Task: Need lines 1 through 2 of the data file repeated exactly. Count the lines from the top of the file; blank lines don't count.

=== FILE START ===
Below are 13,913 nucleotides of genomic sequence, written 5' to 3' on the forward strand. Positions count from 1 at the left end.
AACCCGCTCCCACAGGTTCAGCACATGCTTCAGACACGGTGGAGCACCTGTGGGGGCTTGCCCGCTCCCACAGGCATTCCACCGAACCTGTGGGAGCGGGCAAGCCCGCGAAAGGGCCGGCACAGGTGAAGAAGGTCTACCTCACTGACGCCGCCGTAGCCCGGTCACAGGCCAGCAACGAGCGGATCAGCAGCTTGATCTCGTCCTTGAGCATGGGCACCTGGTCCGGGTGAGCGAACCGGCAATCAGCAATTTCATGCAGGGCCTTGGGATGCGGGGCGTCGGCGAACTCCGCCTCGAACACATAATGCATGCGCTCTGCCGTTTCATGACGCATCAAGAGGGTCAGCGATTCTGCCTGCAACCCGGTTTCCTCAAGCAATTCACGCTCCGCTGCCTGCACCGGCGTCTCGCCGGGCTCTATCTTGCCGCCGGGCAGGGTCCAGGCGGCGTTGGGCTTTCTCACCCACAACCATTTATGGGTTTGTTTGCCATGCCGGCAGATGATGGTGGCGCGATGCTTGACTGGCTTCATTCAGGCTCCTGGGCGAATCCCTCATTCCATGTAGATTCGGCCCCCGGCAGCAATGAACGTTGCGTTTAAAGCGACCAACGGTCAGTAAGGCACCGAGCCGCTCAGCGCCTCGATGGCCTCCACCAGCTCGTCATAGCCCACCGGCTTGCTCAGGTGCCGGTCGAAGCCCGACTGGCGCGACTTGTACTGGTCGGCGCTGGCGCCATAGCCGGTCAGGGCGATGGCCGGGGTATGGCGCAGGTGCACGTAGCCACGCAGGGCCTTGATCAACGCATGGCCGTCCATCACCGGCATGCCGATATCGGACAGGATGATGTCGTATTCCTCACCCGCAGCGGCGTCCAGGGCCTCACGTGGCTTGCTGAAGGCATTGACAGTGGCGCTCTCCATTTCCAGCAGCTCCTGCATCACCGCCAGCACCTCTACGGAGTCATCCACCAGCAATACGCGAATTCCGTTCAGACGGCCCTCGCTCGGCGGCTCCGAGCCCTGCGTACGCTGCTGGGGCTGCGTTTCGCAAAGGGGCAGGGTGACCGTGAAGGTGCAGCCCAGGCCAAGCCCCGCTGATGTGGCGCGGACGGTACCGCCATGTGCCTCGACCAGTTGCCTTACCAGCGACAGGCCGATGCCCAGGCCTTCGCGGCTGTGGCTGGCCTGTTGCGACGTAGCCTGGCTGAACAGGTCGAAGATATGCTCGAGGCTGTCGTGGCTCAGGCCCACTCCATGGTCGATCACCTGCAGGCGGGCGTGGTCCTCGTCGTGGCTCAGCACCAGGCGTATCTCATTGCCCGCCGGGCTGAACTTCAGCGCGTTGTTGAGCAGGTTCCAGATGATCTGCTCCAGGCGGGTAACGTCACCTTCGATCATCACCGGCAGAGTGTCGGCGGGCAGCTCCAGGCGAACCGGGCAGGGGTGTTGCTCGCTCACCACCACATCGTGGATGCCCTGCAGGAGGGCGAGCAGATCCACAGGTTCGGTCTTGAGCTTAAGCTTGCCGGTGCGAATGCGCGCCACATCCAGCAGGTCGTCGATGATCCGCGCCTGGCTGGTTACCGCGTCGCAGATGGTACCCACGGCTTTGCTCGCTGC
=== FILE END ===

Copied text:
Below are 13,913 nucleotides of genomic sequence, written 5' to 3' on the forward strand. Positions count from 1 at the left end.
AACCCGCTCCCACAGGTTCAGCACATGCTTCAGACACGGTGGAGCACCTGTGGGGGCTTGCCCGCTCCCACAGGCATTCCACCGAACCTGTGGGAGCGGGCAAGCCCGCGAAAGGGCCGGCACAGGTGAAGAAGGTCTACCTCACTGACGCCGCCGTAGCCCGGTCACAGGCCAGCAACGAGCGGATCAGCAGCTTGATCTCGTCCTTGAGCATGGGCACCTGGTCCGGGTGAGCGAACCGGCAATCAGCAATTTCATGCAGGGCCTTGGGATGCGGGGCGTCGGCGAACTCCGCCTCGAACACATAATGCATGCGCTCTGCCGTTTCATGACGCATCAAGAGGGTCAGCGATTCTGCCTGCAACCCGGTTTCCTCAAGCAATTCACGCTCCGCTGCCTGCACCGGCGTCTCGCCGGGCTCTATCTTGCCGCCGGGCAGGGTCCAGGCGGCGTTGGGCTTTCTCACCCACAACCATTTATGGGTTTGTTTGCCATGCCGGCAGATGATGGTGGCGCGATGCTTGACTGGCTTCATTCAGGCTCCTGGGCGAATCCCTCATTCCATGTAGATTCGGCCCCCGGCAGCAATGAACGTTGCGTTTAAAGCGACCAACGGTCAGTAAGGCACCGAGCCGCTCAGCGCCTCGATGGCCTCCACCAGCTCGTCATAGCCCACCGGCTTGCTCAGGTGCCGGTCGAAGCCCGACTGGCGCGACTTGTACTGGTCGGCGCTGGCGCCATAGCCGGTCAGGGCGATGGCCGGGGTATGGCGCAGGTGCACGTAGCCACGCAGGGCCTTGATCAACGCATGGCCGTCCATCACCGGCATGCCGATATCGGACAGGATGATGTCGTATTCCTCACCCGCAGCGGCGTCCAGGGCCTCACGTGGCTTGCTGAAGGCATTGACAGTGGCGCTCTCCATTTCCAGCAGCTCCTGCATCACCGCCAGCACCTCTACGGAGTCATCCACCAGCAATACGCGAATTCCGTTCAGACGGCCCTCGCTCGGCGGCTCCGAGCCCTGCGTACGCTGCTGGGGCTGCGTTTCGCAAAGGGGCAGGGTGACCGTGAAGGTGCAGCCCAGGCCAAGCCCCGCTGATGTGGCGCGGACGGTACCGCCATGTGCCTCGACCAGTTGCCTTACCAGCGACAGGCCGATGCCCAGGCCTTCGCGGCTGTGGCTGGCCTGTTGCGACGTAGCCTGGCTGAACAGGTCGAAGATATGCTCGAGGCTGTCGTGGCTCAGGCCCACTCCATGGTCGATCACCTGCAGGCGGGCGTGGTCCTCGTCGTGGCTCAGCACCAGGCGTATCTCATTGCCCGCCGGGCTGAACTTCAGCGCGTTGTTGAGCAGGTTCCAGATGATCTGCTCCAGGCGGGTAACGTCACCTTCGATCATCACCGGCAGAGTGTCGGCGGGCAGCTCCAGGCGAACCGGGCAGGGGTGTTGCTCGCTCACCACCACATCGTGGATGCCCTGCAGGAGGGCGAGCAGATCCACAGGTTCGGTCTTGAGCTTAAGCTTGCCGGTGCGAATGCGCGCCACATCCAGCAGGTCGTCGATGATCCGCGCCTGGCTGGTTACCGCGTCGCAGATGGTACCCACGGCTTTGCTCGCTGC